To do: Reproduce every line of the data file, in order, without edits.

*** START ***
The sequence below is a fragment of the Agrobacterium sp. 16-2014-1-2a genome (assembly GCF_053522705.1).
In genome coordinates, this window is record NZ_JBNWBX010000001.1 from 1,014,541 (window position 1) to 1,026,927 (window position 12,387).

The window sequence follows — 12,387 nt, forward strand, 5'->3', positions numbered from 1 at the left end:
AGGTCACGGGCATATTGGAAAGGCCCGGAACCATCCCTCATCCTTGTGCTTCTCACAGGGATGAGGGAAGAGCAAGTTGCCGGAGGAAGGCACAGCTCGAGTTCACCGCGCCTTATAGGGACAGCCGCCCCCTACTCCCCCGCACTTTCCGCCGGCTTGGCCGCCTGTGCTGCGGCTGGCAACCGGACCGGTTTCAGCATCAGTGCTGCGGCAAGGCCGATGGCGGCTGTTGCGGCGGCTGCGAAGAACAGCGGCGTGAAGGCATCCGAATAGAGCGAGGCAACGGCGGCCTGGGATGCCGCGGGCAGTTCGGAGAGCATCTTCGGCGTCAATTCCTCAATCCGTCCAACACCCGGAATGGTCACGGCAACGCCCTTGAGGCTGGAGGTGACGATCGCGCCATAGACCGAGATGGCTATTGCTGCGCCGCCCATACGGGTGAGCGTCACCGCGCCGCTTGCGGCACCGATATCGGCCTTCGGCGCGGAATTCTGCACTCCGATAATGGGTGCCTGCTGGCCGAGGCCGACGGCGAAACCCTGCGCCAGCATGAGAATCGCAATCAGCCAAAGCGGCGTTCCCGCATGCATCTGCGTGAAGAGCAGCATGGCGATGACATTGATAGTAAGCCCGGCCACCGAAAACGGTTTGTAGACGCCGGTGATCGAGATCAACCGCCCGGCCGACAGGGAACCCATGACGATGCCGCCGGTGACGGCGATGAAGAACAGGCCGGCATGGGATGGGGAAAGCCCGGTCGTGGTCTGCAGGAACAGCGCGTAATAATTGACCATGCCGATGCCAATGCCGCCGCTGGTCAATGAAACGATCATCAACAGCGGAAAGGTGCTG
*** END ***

The sequence below is a fragment of the Agrobacterium sp. 16-2014-1-2a genome (assembly GCF_053522705.1).
In genome coordinates, this window is record NZ_JBNWBX010000001.1 from 1,014,541 (window position 1) to 1,026,927 (window position 12,387).

The window sequence follows — 12,387 nt, forward strand, 5'->3', positions numbered from 1 at the left end:
AGGTCACGGGCATATTGGAAAGGCCCGGAACCATCCCTCATCCTTGTGCTTCTCACAGGGATGAGGGAAGAGCAAGTTGCCGGAGGAAGGCACAGCTCGAGTTCACCGCGCCTTATAGGGACAGCCGCCCCCTACTCCCCCGCACTTTCCGCCGGCTTGGCCGCCTGTGCTGCGGCTGGCAACCGGACCGGTTTCAGCATCAGTGCTGCGGCAAGGCCGATGGCGGCTGTTGCGGCGGCTGCGAAGAACAGCGGCGTGAAGGCATCCGAATAGAGCGAGGCAACGGCGGCCTGGGATGCCGCGGGCAGTTCGGAGAGCATCTTCGGCGTCAATTCCTCAATCCGTCCAACACCCGGAATGGTCACGGCAACGCCCTTGAGGCTGGAGGTGACGATCGCGCCATAGACCGAGATGGCTATTGCTGCGCCGCCCATACGGGTGAGCGTCACCGCGCCGCTTGCGGCACCGATATCGGCCTTCGGCGCGGAATTCTGCACTCCGATAATGGGTGCCTGCTGGCCGAGGCCGACGGCGAAACCCTGCGCCAGCATGAGAATCGCAATCAGCCAAAGCGGCGTTCCCGCATGCATCTGCGTGAAGAGCAGCATGGCGATGACATTGATAGTAAGCCCGGCCACCGAAAACGGTTTGTAGACGCCGGTGATCGAGATCAACCGCCCGGCCGACAGGGAACCCATGACGATGCCGCCGGTGACGGCGATGAAGAACAGGCCGGCATGGGATGGGGAAAGCCCGGTCGTGGTCTGCAGGAACAGCGCGTAATAATTGACCATGCCGATGCCAATGCCGCCGCTGGTCAATGAAACGATCATCAACAGCGGAAAGGTGCTG